Drivers Fail on Basic Car Maintenance Tasks

Drivers Fail on Basic Car Maintenance Tasks

Study finds many drivers don’t know the basics of car maintenance.

There is no doubting that we are becoming increasingly disconnected from the mechanical elements of our cars and a new survey out of the U.K. seems to prove the point.

The survey of 1,000 motorists was commissioned by car retailers JCT600 for Car Safety Week 2016 and looked at car-owners’ car maintenance knowledge and habits.

Some of the basic car maintenance findings were extremely concerning.

Respondents were asked questions such as “do you think you know exactly how to check your car’s oil level?” and “how many times do you check, or have someone else, check the tyre pressure on your car per year, on average?”

Basic Car Maintenance Study Findings;

  • 63% of motorists don’t know what the brake warning light symbol means
  • 4.2% thought the brake warning light symbol meant “push the foot brake”
  • 6.5% said they thought it meant “restart the engine”
  • 17.4% said the brake warning light symbol meant “top up the oil”
  • 1.3% believed it simply means “continue your journey as normal”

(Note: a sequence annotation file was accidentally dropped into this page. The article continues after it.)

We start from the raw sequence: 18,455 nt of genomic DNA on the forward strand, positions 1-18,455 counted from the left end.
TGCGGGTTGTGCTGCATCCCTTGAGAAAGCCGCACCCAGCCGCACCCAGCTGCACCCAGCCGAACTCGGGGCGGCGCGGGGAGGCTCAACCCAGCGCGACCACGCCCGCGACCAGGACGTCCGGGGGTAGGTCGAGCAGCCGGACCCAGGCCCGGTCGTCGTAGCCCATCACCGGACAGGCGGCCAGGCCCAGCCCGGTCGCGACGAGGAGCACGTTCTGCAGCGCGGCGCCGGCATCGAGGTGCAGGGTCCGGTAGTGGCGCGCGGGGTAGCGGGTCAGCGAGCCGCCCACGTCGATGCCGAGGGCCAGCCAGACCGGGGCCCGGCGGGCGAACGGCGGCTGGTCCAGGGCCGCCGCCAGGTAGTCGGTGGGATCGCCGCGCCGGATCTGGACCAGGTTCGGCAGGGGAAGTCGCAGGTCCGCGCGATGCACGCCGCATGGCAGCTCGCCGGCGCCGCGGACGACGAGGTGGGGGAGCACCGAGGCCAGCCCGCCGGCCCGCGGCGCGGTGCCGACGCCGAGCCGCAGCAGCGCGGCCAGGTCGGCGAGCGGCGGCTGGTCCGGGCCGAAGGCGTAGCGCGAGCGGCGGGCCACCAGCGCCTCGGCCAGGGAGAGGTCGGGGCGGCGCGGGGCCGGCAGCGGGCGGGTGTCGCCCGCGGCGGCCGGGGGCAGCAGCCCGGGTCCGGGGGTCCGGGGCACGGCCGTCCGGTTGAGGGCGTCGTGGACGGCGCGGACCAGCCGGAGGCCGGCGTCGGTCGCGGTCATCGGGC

• 1 in 4 motorists (24.7%) aren’t sure how to check their car’s oil level.
  • Nearly half of motorists (45%) don’t know how to check their tyre tread depth.

Comparing responses based on age revealed that 18-24 year-olds are the least likely age group to know their recommended tyre pressure (30%).

They are also the least likely group to know exactly how to check their car’s oil (60%).

By contrast, those aged 55+ are the most likely to know their recommended tyre pressure (50.15%) and most likely to know how to check their oil (83.28%).

Comparing based on gender showed that men get their cars serviced more often than women on average (every 1.36 years’ vs every 1.47 years) but check their tyre pressure less often (every 5.14 years’ vs every 4.56 years).

Men are nearly twice as likely to know their recommended tyre pressure compared with women (58.97% vs 31.84%). Men are also more likely to know how to check their tyre tread (67.42% vs 43.3%) and more likely to know how to check their car’s oil level (87.63% vs 63.69%).

Andy Bateman is the Head of Operations at JCT600, he says he couldn’t believe some of the findings.

“Discovering that more than 6 in 10 motorists don’t know what their brake warning light means, and that a quarter don’t know how to check their oil level, was a surprise, to say the least.

The fact that nearly half don’t know how to check their tyre tread depth was perhaps a little less of a shock, but with access to better information, these are all simple tasks for anyone who owns a car.”

For the record, here’s what you should do if your car’s Brake Warning Light illuminates.




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